• Prolonged wait time and limited options can hinder a person’s ability to receive necessary care. In Washington D.C.—a community with an estimated 28,400 veterans as of 2016, just over 4,000 of whom are living in poverty according to the Census Bureau—research indicates that wait times are generally improving. This is similar to improvements seen within the United States Department of Veterans Affairs system as a whole, according to research from the Journal of the American Medical Association. However, frustrations felt by individuals cannot be overlooked.
  • Criminal justice officials in the DC area utilize innovative programs to help people with severe mental illnesses stay out of the criminal justice system. These include mental health courts and crisis intervention training. Their efforts in criminal diversion has earned them an A+ according to the Arlington, VA-based nonprofit organization Treatment Advocacy Center.

Cons

  • Despite high marks for criminal diversion, the district’s involuntary psychiatric treatment laws (which protects people who cannot seek care voluntarily, in addition to protecting other community members) are currently lacking. The Treatment Advocacy Center has given the district sobering F grade in this area, which includes closely regulated inpatient and outpatient commitment programs. Demerits include vague and ambiguous language regarding the criteria for what is considered harm or violence to self or others (a necessity for qualifying. In addition to clarifying the legal language, suggested recourse includes restoring a sufficient number of inpatient beds to improve access for qualifying individuals in times of crisis and providing timely treatment.
  • Research has found a correlation—which is not to say causation—between mental illness and urban-area living. Poverty, social isolation, and discrimination are frequently listed as confounding issues.
  • Research also indicates that people of racial and ethnic minorities have increased difficulty accessing mental health services. According to CensusReporter.org, 45% of the district’s population identifies as black. This suggests that the district should be taking into account the potential impact of racial and ethnic disparities on mental health accessibility.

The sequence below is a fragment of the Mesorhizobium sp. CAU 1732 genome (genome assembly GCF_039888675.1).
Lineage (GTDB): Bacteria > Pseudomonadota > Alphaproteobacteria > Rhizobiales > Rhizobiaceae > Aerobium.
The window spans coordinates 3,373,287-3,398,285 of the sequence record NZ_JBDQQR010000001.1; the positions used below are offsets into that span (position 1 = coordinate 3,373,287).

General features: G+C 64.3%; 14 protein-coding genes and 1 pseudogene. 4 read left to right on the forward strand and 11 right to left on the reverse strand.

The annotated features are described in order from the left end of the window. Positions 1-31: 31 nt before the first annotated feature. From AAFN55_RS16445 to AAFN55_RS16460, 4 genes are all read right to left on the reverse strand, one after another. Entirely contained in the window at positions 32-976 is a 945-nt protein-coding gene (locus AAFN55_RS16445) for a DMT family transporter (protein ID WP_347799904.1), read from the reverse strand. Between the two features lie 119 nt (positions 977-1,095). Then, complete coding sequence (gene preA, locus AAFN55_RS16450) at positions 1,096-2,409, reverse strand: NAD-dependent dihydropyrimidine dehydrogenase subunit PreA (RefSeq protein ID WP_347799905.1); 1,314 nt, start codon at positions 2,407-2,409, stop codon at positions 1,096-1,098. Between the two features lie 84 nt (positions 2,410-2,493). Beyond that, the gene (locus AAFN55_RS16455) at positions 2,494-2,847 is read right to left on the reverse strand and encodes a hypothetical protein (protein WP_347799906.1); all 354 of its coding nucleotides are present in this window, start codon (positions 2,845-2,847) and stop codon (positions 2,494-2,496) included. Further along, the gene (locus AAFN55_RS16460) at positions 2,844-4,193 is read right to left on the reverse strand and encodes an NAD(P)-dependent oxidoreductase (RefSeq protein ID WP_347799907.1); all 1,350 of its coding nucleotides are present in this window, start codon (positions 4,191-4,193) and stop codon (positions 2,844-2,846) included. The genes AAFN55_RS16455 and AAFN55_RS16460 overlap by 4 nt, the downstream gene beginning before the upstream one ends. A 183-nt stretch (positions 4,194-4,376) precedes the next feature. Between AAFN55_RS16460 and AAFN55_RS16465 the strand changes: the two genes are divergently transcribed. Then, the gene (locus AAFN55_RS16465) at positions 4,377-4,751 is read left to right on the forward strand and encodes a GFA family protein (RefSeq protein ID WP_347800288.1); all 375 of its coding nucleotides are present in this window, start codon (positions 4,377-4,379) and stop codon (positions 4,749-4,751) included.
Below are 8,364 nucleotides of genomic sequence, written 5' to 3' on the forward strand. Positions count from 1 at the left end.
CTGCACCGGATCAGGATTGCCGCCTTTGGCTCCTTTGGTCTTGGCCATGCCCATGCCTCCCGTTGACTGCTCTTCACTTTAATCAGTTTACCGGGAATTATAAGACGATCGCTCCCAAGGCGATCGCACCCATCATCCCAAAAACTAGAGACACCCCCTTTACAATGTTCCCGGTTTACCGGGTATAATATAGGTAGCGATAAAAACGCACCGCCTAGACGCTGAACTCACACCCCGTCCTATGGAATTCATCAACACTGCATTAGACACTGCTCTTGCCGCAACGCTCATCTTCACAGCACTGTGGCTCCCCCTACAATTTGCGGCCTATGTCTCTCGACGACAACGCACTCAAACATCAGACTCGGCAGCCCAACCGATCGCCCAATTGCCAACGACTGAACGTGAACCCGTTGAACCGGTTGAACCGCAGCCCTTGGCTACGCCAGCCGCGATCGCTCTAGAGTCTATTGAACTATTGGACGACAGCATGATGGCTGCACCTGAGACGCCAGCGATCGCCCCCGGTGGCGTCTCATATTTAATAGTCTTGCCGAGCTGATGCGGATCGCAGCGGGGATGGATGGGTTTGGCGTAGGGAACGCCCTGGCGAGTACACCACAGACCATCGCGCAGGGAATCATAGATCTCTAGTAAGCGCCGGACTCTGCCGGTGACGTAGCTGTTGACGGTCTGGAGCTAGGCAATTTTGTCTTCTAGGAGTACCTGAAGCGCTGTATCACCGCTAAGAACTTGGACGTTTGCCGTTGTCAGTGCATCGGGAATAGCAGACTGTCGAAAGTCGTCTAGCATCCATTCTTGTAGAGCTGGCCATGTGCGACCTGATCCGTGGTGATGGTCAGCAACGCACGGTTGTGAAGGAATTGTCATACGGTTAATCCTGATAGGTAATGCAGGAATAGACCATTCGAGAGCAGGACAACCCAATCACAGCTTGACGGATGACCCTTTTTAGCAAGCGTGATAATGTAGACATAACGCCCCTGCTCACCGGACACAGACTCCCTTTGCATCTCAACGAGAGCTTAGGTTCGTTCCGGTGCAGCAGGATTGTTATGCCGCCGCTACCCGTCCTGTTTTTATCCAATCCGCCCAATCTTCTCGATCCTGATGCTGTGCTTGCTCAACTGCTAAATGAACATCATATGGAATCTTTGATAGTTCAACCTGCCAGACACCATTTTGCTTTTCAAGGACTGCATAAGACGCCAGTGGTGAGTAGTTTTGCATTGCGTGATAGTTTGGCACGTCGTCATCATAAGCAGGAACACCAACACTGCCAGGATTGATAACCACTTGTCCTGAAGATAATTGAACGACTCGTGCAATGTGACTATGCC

The overall implication here is that the cultural and socioeconomic milieu of urbanized DC may itself contribute to mental health challenges faced by residents here.

And make no mistake: many residents are facing such challenges. According to the US Census Bureau and National Institute of Mental Health, the number of district residents living with schizophrenia and severe bipolar disorder in 2017 was an estimated 6,000 and 13,000, respectively. This says nothing of the prevalence of other mental health conditions, including post-traumatic stress disorder, major depressive disorder, and generalized anxiety disorder.

To this end, local, state, and federal legislation must be on-going to improve access, quality of care, and other types of social support for district residents and their families.

Looking for Mental Health Care Near You?

For a comprehensive list of mental health services in the DC area, visit DC’s Department of Health Care Finance website or call their Access Helpline at 1-888-793-4357. More information can also be found via the behavioral health treatment locator available at the Substance Abuse and Mental Health Services Administration’s website.